Remember me as I am, as I will be, not as I was. So many people allow the past to filter their face-to-face view. Their eyes clouded over with nostalgia, with resentment, with fear. You can’t embrace someone with your vision disturbed. Open your eyes, blink a few times and look again. You might be surprised at what you see. Sometimes we see what we want to see, what we think we see, without actually seeing. Sometimes we forget to see ourselves.
“Remember me,” her body language seemed to suggest, with arms hanging limply yet outstretched. Her eyes–cold, with a hint of pleading, a hint of pain that others didn’t see. “Remember me as heartless, as mean-spirited, as cold and un-kind.” This was what we heard when she spoke. Her defiance, her calculated nature obscured her truth. So, we chose to believe her. When someone shows you who they are, believe them, right? We walked away with our hearts weighed down with anger, with hurt. And she walked away, having pushed those she loved and found they did not want to push back. She walked away empty. The grass was blowing gently, the sun was beaming down. So much beauty in the presence of so much sorrow. We blind ourselves, we delude ourselves into self-righteous indignation and never look back. She looked back, once, and then again. It only took one instance, one moment of time for us to decide she wasn’t worth turning around for. She wasn’t worth the same chances we would have given ourselves. She wasn’t worth the patience we would have wanted ourselves to receive. She wasn’t worth our love, and so we strode off, comfortable in that uncomfortable untruth. I left a piece of me behind that day.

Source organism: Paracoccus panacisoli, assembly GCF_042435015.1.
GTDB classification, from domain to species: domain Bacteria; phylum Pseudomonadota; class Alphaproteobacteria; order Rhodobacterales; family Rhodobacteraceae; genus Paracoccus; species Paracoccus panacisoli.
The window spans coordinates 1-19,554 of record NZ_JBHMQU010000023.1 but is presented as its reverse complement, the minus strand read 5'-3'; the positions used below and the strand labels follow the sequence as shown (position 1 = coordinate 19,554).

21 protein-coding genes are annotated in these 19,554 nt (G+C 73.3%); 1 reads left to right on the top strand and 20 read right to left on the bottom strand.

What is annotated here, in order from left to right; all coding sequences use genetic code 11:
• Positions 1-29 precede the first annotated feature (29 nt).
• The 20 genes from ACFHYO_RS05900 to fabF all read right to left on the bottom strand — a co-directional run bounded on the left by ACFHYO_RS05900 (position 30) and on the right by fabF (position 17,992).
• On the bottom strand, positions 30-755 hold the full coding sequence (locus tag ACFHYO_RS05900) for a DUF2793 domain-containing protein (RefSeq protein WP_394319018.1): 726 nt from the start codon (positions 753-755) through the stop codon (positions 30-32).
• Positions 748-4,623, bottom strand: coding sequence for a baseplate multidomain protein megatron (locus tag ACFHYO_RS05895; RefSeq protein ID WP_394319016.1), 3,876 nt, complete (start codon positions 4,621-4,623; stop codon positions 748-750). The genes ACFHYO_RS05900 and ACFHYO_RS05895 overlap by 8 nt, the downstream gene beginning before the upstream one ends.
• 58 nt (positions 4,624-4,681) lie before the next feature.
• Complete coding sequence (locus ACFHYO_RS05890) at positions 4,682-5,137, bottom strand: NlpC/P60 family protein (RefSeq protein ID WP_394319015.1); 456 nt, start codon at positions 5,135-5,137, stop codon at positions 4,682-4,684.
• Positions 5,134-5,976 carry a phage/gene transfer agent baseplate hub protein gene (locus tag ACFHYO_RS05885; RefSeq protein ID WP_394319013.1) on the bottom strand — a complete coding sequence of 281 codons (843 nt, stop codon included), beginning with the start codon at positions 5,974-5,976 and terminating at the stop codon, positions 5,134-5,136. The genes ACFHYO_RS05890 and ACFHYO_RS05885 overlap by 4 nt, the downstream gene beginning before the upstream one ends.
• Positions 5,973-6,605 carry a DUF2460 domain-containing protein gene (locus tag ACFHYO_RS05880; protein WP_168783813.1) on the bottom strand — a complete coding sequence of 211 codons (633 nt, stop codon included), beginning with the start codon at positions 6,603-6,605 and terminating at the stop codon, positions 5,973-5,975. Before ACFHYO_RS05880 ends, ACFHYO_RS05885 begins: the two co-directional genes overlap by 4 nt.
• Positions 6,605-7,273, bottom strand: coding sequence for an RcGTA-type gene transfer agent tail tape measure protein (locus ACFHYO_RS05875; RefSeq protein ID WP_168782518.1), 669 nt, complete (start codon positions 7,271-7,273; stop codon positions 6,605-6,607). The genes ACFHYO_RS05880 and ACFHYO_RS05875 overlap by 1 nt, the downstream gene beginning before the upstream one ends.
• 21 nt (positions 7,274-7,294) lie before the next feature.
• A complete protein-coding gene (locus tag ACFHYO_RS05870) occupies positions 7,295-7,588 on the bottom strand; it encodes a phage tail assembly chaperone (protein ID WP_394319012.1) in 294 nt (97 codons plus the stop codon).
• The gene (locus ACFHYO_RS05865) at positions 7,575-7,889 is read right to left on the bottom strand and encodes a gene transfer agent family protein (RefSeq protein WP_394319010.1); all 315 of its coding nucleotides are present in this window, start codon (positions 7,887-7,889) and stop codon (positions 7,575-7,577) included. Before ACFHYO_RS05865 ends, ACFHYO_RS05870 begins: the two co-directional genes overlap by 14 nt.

Remember me, then as willing to change. To take chances. I’m never gone, I’m just leaving room for a kinder, more hopeful me. It was that crucial ingredient that meant I had to fade away. Without hope, nothing survives. The plants always hope for sunlight, even in the drought, and they grow in whatever direction the rays kiss their leaves. Without hope nourishing my growth in a new direction, I withered away, but I’m sure the new me will remember me. The new me will be more patient with me. I had no more patience with me; I was not kind to me. How could I be that for others, then? How could I give others what they needed when I was wilting from the inside? My soul could not take it anymore, my heart could not accept it from me. So all I ask is that you remember me, even though I would not remember myself.